This is Reza,
Reza is a member of Qashqa’i community. Qashqa’i people are one of the most well-known nomadic tribes of Iran. They have been known for their bravery and strength. They speak a Turkic language and still keep their nomadic life in south west Iran.
We have never met Reza in person, but our common love of Turkic culture and nomadic life drew us together in a very warm and sincere way.
Reza lives in Gachsaran town of Esfahan city, populated by Lor and Qashqa’i tribespeople. The family of Reza left the nomadic life and settled in Gachsaran town twenty years ago; before, they were migrating between the high mountains of Esfahan region and the low plateaus of Abadeh city in the south of Iran.
When I told Reza about the idea of making the revival tour of nomadic life, he was more than happy and said that he was ready to support us with any kind of help possible. Well, we were in the stage of researching information about the famous goat skin water bags of nomads in order to make one, because not only are these water skins extinct but the masters in Anatolia, who were making the tanned skins, had stopped producing them many years ago, or had already passed away.
So we asked Reza how to make a tanned skin container in order to carry drinking water. He immediately asked his mother who is a very talented weaver, wool spinner, and dyer, but also a person who knows how to obtain leather from animal skin as many Qashqa’i tribeswomen do.
The recipe for the process arrived immediately and we begin to search for a goat skin to be freshly obtained from the animal. In the following days the telephone rang and it was Reza on the other side. He said that his mother told him “it is difficult for your friend in Istanbul to make it but it is easy for us, let us make two for him and you will send him these water skins as a present for his new job.”
I was more than happy; touched by the sincerity of their heart I was in tears. In the following days, Reza sent me some photos of the skin becoming leather day by day. And finally the preparation of water skins was finished. But we had a big problem: How to send them to Istanbul! In customs, officers who check the content of the cargo packages coming from abroad leave known and defined objects such as books or shoes after passing them through X-ray machines, but a water skin with an empty inner part that could contain any material? So most probably they would pierce the skin to see if something was hidden inside.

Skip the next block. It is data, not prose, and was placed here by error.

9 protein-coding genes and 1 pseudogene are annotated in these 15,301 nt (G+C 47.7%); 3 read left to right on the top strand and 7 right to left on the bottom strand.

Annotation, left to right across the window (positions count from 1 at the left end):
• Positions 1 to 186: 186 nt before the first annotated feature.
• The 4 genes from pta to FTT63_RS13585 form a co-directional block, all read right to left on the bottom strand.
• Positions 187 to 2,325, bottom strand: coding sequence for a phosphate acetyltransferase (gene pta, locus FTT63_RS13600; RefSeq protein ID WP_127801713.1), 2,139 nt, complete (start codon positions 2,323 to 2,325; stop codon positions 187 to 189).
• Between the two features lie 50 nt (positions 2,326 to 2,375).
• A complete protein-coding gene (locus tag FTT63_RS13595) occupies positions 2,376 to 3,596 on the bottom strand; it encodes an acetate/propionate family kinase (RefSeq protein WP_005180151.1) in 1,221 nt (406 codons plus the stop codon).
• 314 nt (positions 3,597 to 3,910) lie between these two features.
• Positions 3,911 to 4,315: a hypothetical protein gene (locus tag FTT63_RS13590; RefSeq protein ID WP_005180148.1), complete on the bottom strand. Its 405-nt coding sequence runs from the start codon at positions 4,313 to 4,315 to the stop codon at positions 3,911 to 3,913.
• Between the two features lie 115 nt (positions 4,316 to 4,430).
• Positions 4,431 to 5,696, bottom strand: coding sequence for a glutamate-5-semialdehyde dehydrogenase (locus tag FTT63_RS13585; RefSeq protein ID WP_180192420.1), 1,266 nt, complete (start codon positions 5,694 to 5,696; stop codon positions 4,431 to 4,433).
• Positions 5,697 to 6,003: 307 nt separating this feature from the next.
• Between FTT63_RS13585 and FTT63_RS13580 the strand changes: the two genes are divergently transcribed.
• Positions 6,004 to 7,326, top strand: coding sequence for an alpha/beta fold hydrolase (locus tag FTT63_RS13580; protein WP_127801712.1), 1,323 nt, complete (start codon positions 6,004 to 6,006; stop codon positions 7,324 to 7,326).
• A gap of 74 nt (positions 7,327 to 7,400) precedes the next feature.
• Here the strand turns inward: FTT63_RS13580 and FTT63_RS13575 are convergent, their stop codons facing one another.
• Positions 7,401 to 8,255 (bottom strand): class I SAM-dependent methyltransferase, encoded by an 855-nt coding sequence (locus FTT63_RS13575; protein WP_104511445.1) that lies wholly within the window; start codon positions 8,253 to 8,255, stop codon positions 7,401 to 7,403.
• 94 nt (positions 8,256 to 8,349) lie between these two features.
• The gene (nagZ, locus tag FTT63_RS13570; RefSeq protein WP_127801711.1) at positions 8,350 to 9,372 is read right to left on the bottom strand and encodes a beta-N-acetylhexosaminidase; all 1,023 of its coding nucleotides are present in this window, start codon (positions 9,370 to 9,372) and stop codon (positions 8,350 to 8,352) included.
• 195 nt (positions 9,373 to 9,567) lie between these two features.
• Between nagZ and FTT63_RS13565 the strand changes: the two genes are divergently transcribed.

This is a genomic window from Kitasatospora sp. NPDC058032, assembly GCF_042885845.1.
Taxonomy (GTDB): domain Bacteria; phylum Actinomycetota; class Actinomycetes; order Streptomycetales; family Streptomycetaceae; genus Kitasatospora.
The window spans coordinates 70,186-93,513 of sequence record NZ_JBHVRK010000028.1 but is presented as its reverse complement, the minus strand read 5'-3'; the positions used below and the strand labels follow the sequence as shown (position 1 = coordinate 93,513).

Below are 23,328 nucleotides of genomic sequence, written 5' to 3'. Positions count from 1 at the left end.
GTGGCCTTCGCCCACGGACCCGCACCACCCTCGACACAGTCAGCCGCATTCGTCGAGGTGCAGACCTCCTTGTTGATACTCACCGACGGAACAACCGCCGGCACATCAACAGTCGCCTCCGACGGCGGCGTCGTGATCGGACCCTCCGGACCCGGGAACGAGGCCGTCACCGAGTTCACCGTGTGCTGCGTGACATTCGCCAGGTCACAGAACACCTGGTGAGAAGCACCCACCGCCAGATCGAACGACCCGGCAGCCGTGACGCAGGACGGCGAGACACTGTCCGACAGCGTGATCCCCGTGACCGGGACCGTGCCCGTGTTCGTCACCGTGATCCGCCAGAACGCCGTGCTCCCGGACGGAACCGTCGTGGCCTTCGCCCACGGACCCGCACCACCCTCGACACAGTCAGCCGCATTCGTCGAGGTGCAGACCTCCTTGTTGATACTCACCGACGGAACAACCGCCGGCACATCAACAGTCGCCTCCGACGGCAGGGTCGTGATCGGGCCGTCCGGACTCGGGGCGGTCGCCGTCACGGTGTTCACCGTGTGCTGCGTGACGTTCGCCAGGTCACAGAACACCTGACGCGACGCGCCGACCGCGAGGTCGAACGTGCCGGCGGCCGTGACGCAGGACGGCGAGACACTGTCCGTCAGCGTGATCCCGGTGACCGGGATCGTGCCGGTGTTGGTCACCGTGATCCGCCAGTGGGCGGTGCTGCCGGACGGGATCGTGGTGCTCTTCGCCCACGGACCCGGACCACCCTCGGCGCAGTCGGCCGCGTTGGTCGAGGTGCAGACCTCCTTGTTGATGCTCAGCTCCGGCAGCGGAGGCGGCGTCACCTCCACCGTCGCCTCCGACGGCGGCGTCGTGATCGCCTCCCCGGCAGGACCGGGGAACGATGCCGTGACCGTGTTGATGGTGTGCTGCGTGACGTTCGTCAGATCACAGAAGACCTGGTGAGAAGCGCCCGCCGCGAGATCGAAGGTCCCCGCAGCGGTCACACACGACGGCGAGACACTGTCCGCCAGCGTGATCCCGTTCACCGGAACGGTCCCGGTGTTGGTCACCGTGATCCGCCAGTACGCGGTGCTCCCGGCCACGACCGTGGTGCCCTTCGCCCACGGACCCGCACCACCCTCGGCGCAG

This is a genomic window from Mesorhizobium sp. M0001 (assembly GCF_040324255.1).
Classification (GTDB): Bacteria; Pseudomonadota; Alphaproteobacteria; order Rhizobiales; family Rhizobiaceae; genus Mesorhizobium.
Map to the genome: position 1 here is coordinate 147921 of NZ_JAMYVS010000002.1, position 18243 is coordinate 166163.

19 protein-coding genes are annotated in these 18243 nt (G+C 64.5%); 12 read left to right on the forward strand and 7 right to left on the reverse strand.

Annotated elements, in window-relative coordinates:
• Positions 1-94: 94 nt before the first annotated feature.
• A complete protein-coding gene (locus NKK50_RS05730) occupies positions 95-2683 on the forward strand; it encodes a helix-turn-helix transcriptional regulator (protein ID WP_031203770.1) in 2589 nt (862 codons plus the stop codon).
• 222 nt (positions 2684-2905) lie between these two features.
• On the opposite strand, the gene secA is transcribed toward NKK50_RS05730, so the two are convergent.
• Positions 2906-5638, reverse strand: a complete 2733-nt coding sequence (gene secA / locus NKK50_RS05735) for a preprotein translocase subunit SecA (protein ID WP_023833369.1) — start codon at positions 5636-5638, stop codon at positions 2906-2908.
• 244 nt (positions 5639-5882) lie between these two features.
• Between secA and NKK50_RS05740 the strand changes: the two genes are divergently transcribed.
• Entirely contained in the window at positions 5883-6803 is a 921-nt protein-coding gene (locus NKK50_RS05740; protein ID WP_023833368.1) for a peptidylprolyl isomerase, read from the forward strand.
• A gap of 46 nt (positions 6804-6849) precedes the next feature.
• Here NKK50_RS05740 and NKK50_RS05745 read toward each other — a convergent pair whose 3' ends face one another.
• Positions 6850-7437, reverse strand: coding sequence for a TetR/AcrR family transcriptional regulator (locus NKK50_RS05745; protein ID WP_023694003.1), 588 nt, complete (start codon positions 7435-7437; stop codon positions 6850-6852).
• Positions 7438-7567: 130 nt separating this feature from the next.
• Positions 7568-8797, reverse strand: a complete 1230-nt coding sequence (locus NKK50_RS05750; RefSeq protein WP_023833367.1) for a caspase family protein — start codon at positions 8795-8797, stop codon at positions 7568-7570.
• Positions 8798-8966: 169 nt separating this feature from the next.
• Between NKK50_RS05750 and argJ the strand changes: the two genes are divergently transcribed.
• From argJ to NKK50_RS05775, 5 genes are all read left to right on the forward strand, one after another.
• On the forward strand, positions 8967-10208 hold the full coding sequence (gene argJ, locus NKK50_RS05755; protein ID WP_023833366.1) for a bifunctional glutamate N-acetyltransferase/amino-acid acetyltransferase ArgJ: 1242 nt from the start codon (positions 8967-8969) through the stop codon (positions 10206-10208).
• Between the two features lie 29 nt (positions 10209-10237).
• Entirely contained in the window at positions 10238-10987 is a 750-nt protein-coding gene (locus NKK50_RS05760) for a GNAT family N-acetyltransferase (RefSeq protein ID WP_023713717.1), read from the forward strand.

We couldn’t come up with any other idea than to smuggle the skins into the luggage of a known person so that we could have them in our hands without any damage.
I called one of my friends, Aytaç, who is a drama teacher in Van city, near the Iran border to check if he has an acquaintance who conducts trade between Van and Urmiyeh, two close cities 300 kilometers apart, one being in Turkey, and the other in Iran. He said he had a friend from Urmiyeh whose uncle was a merchant between Urmiyeh and Van, so that our Qashqa’i friends would send the skins to this Kurdish family living in Urmiyeh and their uncle would bring the skins to Van in his luggage.
(Aytaç, my friend from Van)
As promised, the skins were sent to Urmiyeh, but they must be filled with fresh water regularly every two or three days in order to prevent them from cracking. So, a lot of work! Moreover, the uncle of the family refused to carry the bags across the border so that we all have been stayed desperate and sorry, without knowing anything to do to resolve the problem.
But one night……. One night Aytaç, my drama teacher friend, received a phone call from a remote village near Van, just neighboring the Turkey-Iran frontier. The man on the other side of the phone was saying “Our respectable teacher, your custody object has been brought to our village from one of our relatives from the other side of the border. We are members of the Herki tribe, you can trust us, please be assured.” The man continued by saying “We have controlled the skins during transport, and if they have been damaged during the journey, we would make them here in our village from scratch, because a promise is a promise.” Aytaç, impressed by what happened, told me about the story with tears and sent the package to Istanbul. In fact the Kurdish family, whose uncle refused to carry the skins, found a smuggler from their tribe, which has many villages in the Van region. They gave him the skins and the telephone number of Aytaç, and paid him some money, and the man brought the goatskins via donkey back, through a walkway in a mined forbidden area and delivered the skins and Aytaç’s phone number to the chief of this remote village. The man who called Aytaç was this village’s chief. I was in tears for the second time for these skins. They were worth a treasure for me, and more!
(Mountains from which the smuggler brought the skins in donkey back)
Now I use them in my tours with pride, love and gratitude. Each time I touch and drink water from them, I remember my friend Reza and his lovely mother; Aytaç, my friend living in Van; and this family from Herki Kurds that I had no chance to meet, but may one day; this smuggler who put his life on the line for a promise; and this village chief who showed the initiative of checking the skins’ state and who was ready to make two more if they would be damaged. What to say? The world is continuing to turn due to the actions of these warm hearted, honest and honorable people!
Uncle Dursun, the Tent Maker.